More recently, and most importantly, after Ravelry was born so there were more records kept, I published several designs in “short” stitches.
Here is the Mock Cable Sweater I submitted to Joanne Seiff’s book “Fiber Gathering”.
The editor of Interweave Crochet liked the one I did for Joanne’s book so well, she asked me to design one for them as well. This is from the December 2009 issue of Interweave Crochet.
I believe the most recent use of the term “short” in one of my patterns was from the September 2012 issue of Crochet 1-2-3 magazine for the teal hat in this photo.
Trademark on Camel Crochet
The term “Camel™ Crochet” is (or was) a trademarked term and can only be used by the author/publisher in the books. Therefore, it becomes very difficult to find patterns using the technique since there is no universal name for it. As noted, I have several designs published using the term “short single crochet” and I’ve used that term in my patterns for about 20 years.
Third Loop in Modern Publications
In 2014, Tamara Kelly of Moogly introduced another name for it: Third Loop.
Rather than simply describing the stitch as working into the third loop, Third Loop became the actual term for working into that back back bar.
Because of her popularity, the name quickly took off and seems to now be the predominant name for it. You could essentially use either term, but Third Loop really does seem like the way to go for current publications.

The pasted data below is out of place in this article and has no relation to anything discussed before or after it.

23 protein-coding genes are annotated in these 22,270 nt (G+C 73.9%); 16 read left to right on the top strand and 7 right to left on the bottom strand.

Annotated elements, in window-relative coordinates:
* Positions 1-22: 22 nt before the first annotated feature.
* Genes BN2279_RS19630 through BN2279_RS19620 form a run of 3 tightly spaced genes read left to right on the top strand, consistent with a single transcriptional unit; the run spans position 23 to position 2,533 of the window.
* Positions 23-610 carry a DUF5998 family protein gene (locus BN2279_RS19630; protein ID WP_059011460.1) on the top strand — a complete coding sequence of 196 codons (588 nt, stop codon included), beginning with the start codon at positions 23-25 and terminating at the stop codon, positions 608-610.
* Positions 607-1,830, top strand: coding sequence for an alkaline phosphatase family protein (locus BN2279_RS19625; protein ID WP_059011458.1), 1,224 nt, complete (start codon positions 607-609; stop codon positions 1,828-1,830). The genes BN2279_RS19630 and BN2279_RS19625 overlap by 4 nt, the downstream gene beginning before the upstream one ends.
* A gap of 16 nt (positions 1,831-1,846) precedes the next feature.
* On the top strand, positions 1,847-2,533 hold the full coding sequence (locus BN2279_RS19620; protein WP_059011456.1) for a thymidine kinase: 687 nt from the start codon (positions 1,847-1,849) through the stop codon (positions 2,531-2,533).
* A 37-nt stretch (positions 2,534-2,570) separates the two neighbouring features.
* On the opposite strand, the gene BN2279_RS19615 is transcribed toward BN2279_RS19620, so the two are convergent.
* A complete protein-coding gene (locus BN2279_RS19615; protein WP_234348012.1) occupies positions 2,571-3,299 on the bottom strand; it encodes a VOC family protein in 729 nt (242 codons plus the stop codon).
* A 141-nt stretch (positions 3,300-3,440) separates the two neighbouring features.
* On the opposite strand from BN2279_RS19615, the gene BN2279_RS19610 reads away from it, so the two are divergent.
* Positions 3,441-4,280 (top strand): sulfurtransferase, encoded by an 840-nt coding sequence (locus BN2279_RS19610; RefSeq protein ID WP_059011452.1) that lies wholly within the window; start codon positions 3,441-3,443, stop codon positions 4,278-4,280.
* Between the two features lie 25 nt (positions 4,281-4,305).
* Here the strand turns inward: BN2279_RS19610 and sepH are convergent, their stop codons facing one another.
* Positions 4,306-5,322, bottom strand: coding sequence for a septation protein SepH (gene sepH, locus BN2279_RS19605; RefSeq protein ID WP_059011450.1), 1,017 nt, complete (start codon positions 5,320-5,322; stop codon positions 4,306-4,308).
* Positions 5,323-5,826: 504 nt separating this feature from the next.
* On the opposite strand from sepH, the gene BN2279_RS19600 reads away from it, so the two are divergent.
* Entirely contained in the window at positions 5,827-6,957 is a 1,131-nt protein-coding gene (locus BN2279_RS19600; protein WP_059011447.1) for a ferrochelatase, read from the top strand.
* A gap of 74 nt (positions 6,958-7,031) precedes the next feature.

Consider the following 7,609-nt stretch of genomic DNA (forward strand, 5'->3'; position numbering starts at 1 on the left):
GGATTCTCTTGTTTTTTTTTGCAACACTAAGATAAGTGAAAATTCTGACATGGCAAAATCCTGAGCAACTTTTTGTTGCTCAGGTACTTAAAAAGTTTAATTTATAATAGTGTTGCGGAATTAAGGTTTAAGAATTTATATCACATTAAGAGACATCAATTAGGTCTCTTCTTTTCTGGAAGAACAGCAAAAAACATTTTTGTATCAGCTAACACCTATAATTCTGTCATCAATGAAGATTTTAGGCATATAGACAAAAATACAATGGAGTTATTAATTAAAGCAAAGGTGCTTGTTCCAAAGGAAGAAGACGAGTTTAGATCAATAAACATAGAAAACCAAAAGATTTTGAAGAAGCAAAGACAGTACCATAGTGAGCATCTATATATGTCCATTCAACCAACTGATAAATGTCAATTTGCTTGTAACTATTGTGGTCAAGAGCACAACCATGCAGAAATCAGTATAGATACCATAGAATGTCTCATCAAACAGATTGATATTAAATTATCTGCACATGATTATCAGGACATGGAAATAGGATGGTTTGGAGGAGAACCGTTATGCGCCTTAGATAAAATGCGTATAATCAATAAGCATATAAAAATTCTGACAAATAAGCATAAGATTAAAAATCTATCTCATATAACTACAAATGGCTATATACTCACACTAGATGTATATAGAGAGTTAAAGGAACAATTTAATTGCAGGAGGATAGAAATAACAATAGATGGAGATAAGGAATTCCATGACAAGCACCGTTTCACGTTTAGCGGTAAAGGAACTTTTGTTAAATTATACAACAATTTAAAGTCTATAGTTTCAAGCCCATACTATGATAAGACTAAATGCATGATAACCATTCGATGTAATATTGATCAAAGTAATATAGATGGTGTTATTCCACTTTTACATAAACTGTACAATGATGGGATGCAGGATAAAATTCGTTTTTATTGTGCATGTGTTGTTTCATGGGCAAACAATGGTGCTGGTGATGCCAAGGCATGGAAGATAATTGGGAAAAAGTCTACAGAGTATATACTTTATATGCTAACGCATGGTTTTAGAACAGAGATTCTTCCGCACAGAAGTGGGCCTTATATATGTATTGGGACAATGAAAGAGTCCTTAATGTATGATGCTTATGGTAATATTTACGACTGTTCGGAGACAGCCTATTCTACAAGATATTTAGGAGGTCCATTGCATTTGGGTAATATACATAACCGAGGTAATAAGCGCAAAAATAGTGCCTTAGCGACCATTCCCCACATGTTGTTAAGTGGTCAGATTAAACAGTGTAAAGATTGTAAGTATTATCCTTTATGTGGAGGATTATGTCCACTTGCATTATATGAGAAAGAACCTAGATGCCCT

My patterns had easy abbreviations of “sh sc” and “sh hdc” for short single crochet and short half double crochet and some were simply “Ssc” and “Shdc”.
I don’t believe I’ve seen a widely-used abbreviation for Third Loop but I’m sure it will evolve and become even more commonplace in the near future. Or, maybe someone else will jump into the fray with an entirely different term. We just have to hide and watch.
This isn’t the first time this has happened in crochet and I’m sure it won’t be the last. Look at how many different names we have for the moss stitch.
Or, take a look at the unceremoniously named Crazy Stitch which, when worked at a bias, from one corner to the other corner has been gratuitously called C2C stitch, even though it’s not a stitch but a direction of work. Any stitch can be worked from one corner to the other.
Practice Short Single Crochet, or Third Loop Single Crochet
Here is Christian in a little jumper I made in various single crochet techniques, including Short Single Crochet. Versicolor Baby Pullover is available in four sizes of 9 months, 12 months, 18 months and 24 months.
And here is Brianna, modeling the Mock Cable Pullover.
This page is solely for informational purposes and historical data for Camel Crochet.